Mt. Crested Butte business licensing fee may increase

Effect on businesses, chamber, Mt. Crested Butte unknown 

The fee for acquiring a business license in Mt. Crested Butte is set to increase in 2009, unless the Town Council decides to reduce the fee at their first meeting in January. Whether or not the additional funds will be used by the Chamber of Commerce or the town itself is yet to be decided. 

 

 

The town of Mt. Crested Butte passed an ordinance in 2003 that temporarily reduced the Business Occupation and Licensing Tax (BOLT) to $100 per business per year. In 2009 the collections may return to their original amount, which is a sliding scale based on the number of employees in each business. The tax ranges from $100 to $1,500 per business per year.
The town of Crested Butte charges $100 per business, based on a temporary reduction ordinance. In both towns, $25 has traditionally been retained by the municipality, and the remainder goes to the Crested Butte / Mt. Crested Butte Chamber of Commerce.  
Mt. Crested Butte town manager Joe Fitzpatrick says, “The BOLT tax was set up for support of the Chamber… It was not done for income for the town.”
Chamber of Commerce director Christi Matthews says business owners were notified of the change in a notice of renewal letter sent out recently by the town of Mt. Crested Butte.  
 “It hasn’t gone up—they just didn’t reduce it like they do every year,” Matthews says.  “We’re still processing it on our end in terms of what that might mean.”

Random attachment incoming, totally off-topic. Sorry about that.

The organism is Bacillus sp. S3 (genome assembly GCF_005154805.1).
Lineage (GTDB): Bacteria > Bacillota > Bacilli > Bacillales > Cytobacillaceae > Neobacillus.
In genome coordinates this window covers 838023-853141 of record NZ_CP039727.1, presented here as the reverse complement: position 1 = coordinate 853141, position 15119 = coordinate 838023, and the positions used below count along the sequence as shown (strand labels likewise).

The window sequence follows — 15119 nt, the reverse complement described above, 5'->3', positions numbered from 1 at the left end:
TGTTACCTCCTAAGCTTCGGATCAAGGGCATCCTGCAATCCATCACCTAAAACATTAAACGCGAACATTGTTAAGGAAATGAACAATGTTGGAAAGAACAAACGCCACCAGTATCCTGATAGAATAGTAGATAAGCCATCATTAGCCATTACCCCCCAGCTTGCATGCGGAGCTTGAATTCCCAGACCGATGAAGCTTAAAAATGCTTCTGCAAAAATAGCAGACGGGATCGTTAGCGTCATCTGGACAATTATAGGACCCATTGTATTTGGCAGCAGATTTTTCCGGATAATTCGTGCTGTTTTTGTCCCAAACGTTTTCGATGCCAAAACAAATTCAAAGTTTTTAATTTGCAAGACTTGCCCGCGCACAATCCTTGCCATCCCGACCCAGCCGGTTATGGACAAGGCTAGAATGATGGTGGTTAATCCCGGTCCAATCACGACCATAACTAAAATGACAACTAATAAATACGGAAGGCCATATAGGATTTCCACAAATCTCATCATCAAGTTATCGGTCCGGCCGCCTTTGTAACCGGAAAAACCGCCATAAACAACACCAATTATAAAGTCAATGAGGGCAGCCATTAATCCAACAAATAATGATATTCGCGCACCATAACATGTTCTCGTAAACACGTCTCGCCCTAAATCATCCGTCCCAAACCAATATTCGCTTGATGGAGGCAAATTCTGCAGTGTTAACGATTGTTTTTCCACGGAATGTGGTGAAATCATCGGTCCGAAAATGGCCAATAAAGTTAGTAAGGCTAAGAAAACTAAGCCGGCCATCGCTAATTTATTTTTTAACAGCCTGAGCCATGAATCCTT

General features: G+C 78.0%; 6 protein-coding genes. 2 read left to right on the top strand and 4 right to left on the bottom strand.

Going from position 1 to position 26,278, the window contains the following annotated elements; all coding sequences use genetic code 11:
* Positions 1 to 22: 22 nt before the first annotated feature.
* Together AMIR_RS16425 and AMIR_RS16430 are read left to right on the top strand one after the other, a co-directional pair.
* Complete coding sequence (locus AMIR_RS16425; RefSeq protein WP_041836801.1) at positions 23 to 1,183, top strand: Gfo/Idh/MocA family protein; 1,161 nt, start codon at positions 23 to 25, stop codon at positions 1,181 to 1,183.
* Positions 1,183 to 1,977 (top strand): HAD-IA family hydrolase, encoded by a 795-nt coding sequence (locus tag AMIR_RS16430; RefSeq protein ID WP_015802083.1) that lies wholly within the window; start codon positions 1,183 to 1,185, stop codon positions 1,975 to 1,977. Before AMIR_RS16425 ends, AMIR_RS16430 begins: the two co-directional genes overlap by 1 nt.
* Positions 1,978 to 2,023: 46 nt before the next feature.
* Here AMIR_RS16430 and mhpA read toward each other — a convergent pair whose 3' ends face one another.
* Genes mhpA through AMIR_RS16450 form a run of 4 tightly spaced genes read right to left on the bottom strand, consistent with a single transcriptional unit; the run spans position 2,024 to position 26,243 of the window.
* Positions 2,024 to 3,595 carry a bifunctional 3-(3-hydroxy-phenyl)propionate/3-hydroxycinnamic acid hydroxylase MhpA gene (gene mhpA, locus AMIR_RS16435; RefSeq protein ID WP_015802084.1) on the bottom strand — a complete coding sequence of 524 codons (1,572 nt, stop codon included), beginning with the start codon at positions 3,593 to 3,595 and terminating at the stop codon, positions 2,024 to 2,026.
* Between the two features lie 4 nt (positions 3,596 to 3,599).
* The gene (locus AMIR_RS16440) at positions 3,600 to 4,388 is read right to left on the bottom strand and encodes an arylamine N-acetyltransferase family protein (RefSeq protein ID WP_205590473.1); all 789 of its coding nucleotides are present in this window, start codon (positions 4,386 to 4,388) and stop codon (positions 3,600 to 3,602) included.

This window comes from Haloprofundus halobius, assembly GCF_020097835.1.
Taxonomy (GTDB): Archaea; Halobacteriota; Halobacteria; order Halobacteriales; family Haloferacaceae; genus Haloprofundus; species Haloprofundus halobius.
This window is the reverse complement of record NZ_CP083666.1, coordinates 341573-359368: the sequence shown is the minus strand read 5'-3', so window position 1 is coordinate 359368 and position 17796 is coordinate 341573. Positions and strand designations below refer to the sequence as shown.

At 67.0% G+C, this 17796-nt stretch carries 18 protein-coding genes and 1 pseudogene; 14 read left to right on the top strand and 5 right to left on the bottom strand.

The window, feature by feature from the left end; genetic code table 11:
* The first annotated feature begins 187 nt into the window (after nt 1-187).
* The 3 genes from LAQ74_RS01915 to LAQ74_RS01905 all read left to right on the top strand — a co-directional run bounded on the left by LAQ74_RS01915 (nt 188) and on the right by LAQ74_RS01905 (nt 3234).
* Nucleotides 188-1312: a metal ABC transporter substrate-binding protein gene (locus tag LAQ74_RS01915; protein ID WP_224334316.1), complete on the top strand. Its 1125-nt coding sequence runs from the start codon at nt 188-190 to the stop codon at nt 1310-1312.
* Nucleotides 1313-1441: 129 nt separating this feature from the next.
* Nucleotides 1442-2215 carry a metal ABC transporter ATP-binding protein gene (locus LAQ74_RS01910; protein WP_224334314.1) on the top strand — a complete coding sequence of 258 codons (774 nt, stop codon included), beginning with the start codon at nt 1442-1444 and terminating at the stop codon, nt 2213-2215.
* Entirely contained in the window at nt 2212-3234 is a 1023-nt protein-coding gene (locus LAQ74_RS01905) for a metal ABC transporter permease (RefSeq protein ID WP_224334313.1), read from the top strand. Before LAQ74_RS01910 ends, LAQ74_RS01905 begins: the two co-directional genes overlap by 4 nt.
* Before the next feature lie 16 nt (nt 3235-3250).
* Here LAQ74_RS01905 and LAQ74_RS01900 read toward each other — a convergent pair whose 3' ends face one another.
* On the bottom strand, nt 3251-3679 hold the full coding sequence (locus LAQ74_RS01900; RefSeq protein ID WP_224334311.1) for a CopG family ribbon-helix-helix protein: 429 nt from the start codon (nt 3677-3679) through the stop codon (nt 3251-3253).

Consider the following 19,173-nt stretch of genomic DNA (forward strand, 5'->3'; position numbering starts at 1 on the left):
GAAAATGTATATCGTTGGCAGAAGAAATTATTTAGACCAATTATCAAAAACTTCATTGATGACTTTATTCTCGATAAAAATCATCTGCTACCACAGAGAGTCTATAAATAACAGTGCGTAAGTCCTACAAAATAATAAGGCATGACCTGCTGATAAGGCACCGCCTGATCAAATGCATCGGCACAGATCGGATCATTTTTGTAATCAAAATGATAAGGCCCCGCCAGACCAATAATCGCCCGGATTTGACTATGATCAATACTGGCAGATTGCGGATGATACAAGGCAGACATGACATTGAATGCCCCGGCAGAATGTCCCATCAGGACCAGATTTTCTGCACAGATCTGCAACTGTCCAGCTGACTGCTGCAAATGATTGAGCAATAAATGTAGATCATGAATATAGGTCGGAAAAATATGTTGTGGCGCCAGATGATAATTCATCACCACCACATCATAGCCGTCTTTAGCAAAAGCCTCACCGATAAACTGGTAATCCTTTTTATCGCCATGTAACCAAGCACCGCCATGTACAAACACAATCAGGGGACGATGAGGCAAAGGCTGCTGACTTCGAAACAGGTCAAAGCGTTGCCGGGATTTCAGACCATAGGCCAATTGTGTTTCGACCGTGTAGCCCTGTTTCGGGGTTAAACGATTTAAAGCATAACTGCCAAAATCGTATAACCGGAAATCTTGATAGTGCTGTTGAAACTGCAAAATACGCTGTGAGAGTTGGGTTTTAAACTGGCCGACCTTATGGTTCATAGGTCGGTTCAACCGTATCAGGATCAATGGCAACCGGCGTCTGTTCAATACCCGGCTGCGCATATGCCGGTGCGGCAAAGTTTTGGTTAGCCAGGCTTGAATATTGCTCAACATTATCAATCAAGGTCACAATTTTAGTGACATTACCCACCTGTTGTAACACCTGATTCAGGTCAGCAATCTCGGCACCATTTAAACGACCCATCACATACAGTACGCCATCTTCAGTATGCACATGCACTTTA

The town of Crested Butte passed their annual reduction resolution in November, with ordinance No. 25.  
Fitzpatrick is not sure which direction the town of Mt. Crested Butte will proceed. “The town council hasn’t taken any action yet.   It doesn’t mean they won’t,” Fitzpatrick says.  
The Mt. Crested Butte Town Council will discuss the BOLT during their first meeting of the New Year on January 6.     
Fitzpatrick says at that time the council may choose to lower the fee, and any business license applications that come in after such a resolution is set could fall under the lower amount.  
There’s also a chance the town could find some use for the money.  Section 11-16 of the town code states the money raised through the BOLT can be used for “marketing and promotion of the town’s principal industry, being tourism… and to promote and market activities and events beneficial to the business community.”
Fitzpatrick says that’s about the same definition the town uses to control its admissions tax revenue. Mt. Crested Butte uses admissions tax funds to support the Mountain Express Bus service, the Tourism Authority, and a number of other organizations that can use the funds to help promote the area. 

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